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Mumbai by Monsoon

Everyone thought that this year would be different for Mumbaikars and life wouldn’t go out of gear during Monsoon as the Brihanmumbai Municipal Corporation (BMC) had given assurance to Bombay high court that it was prepared to ìtackle all natural calamitiesî this Monsoon. However, all these hopes were belied when the commercial Capital of the country received 65% of the annual average rainfall in just few days. We are once again witness to waterlogged roads, disrupted public transport system, loss of life due to drowning and electrocution and the entire city coming to standstill! Perhaps we are in danger of seeing the entire civilisation submerging under man made ocean soon.

If the condition of the Commercial capital of the country is so bad one can visualise the situation elsewhere in the country. Mumbai’s local body is one of the richest in the world boasting of a bank balance of more than Rs 55,000 crore. In other words, lack of funds is not the reason for the current state of affairs. It has got to do with either lack of knowledge or is the result of shoddy work, or may be both.

If 26/7, 2005 like situation was not created during last 13 years, it is not because our drainage system has undergone sea change but because we have not had the kind of tropical depression which we witnessed then which claimed more than 500 lives and destroyed many houses. We haven’t learnt any lessons from our past mistakes – Mithi river is fast narrowing down, lakes are shrinking, flooding blame game is becoming an annual ritual and as a result the loss of life and property is the penalty the common man has to pay for no fault of his. Many a times, Indian Meteorology department’s (IMD) inability to predict weather conditions accurately have been used as a shield by the concerned authorities for all our problems during the Monsoon.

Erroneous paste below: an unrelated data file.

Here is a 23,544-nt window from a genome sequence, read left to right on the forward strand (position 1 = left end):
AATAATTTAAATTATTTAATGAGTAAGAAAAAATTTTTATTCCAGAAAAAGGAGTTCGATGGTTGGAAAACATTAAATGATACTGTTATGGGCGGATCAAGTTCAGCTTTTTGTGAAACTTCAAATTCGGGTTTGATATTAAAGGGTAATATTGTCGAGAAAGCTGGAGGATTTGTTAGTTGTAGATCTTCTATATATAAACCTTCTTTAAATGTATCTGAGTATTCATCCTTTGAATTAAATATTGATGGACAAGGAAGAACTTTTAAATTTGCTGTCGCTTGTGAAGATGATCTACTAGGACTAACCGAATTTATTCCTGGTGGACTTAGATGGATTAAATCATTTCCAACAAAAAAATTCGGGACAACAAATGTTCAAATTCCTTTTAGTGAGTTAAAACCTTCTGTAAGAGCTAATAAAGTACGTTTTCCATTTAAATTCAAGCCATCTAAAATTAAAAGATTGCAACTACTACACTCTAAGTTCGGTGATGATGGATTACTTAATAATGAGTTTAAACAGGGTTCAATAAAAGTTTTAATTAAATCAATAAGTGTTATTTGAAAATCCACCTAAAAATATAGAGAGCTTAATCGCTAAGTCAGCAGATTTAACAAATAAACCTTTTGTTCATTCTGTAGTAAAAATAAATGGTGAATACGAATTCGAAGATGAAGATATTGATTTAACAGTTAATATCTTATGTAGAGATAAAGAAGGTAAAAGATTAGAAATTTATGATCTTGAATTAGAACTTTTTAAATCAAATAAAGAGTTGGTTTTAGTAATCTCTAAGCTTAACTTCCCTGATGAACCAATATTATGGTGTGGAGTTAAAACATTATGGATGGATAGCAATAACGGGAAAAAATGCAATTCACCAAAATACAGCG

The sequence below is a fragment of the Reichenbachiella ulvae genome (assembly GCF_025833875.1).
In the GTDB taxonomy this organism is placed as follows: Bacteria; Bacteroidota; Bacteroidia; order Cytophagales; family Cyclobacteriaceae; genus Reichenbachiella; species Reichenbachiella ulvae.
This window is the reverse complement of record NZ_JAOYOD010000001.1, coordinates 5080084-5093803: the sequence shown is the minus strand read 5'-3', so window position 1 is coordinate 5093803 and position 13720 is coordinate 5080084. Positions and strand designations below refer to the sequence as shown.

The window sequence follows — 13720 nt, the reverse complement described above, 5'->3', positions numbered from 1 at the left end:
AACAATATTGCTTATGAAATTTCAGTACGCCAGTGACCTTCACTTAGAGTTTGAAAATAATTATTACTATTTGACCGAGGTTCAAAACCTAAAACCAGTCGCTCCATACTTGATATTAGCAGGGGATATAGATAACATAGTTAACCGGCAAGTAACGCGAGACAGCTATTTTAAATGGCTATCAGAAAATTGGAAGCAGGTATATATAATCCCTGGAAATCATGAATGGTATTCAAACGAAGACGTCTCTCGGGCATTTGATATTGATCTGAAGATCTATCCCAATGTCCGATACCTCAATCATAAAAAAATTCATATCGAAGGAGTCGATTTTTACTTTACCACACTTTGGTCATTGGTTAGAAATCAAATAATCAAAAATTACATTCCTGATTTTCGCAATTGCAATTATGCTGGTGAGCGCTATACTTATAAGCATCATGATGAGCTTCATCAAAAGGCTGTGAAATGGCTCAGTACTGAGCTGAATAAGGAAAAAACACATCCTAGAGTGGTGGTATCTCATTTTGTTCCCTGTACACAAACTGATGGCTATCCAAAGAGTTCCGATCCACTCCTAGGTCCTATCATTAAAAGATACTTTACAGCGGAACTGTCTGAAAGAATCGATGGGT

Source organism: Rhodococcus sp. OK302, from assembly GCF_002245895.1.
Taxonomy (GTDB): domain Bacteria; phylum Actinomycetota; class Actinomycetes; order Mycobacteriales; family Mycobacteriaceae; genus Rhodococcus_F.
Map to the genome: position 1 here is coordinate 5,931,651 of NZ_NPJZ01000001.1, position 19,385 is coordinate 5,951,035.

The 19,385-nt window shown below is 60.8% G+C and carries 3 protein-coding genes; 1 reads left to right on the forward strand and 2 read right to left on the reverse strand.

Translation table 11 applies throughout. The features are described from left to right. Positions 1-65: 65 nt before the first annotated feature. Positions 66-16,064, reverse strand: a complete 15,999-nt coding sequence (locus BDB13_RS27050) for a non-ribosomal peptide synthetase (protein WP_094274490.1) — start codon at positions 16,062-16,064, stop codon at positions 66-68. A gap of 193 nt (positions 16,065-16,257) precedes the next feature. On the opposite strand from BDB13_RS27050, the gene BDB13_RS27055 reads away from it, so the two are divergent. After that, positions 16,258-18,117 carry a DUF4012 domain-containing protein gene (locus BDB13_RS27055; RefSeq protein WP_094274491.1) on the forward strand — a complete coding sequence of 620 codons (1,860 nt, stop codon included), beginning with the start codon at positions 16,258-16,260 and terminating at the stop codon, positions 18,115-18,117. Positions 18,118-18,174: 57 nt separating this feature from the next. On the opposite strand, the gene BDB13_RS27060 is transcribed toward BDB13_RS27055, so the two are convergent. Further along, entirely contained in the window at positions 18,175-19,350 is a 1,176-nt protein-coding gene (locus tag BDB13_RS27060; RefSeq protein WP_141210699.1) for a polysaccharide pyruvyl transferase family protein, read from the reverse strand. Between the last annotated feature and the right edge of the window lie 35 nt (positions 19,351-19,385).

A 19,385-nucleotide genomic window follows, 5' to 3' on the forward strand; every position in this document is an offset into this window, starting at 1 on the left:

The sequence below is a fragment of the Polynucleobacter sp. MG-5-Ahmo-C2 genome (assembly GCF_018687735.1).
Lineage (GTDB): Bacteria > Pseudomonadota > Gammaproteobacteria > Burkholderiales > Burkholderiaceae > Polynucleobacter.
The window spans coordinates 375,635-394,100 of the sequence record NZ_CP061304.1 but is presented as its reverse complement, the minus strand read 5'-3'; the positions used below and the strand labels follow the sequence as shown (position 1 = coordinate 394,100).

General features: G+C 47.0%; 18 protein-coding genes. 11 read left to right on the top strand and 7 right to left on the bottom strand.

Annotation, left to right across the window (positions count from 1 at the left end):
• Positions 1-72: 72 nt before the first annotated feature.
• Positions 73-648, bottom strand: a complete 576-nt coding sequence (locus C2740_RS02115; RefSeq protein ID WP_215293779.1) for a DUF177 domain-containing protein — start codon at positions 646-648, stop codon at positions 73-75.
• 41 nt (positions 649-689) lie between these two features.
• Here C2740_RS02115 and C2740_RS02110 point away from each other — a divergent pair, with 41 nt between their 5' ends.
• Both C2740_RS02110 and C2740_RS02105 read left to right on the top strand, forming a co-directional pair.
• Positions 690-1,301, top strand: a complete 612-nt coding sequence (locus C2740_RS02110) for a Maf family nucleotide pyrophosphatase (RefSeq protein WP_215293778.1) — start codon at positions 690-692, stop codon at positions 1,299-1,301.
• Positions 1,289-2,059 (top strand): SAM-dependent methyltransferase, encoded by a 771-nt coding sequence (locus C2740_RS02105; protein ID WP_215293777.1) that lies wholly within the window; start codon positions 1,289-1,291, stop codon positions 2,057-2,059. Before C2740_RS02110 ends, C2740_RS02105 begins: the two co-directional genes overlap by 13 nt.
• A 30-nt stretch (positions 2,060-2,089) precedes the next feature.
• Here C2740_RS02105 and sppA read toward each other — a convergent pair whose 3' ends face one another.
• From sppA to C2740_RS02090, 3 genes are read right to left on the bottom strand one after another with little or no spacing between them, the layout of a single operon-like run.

But the single most factor for flooding during Monsoon in Mumbai and many other cities is the hapazard growth of the city without any planning. Take the case of Northern part of the city where growth is higly unplanned. The drainage plans in northern suburbs is chalked out as and when required in a particular area and not from an overall point of view. Had our environment ministry was strict in enforcing its guidelines/rules, many buidings in Northern part wouldn’t have come up.

Further, mangroves which existed in several parts of the city have paved the way for concrete jungle. In fact, the Bandra-Kurla complex is created by replacing swamps. In Malad, a suburb in Northern Mumbai, there is a famous mall which has become a landmark in the area. This mall is built by destructing the large patch of Mangroves. Similarly, in various locations, slums have cropped up by encroaching upon the storm water drains.

Further, the present storm-water drainage system in Mumbai was put in place few decades ago and is based on past rainfall records. However, over the years rainfall pattern in Mumbai as in elsewhere has changed dramatically. Rainfall across the country is now more characterised by few days of intense rainfall. In such cases, our drainage system which is put in place based on the annual average rainfall will not be capable of carrying the excess water to seas, thus causing floods. Still further, excessive usage of concrete in flooring the open space also doesn’t help the rain water to be absorbed by the soil which also contributes floods.

All these factors are well known to the authorities and are also well documented by experts and study groups. However, no concrete action has been taken to tackle the issue of flooding during Monsoon and nature’s fury is allowed to take over the reigns of the city for a few days in a year. Authorities are well aware that public memory is short lived and things will become normal with the passage of time. But remember, Mumbai would have been a better place if such incidents were never allowed to happen.

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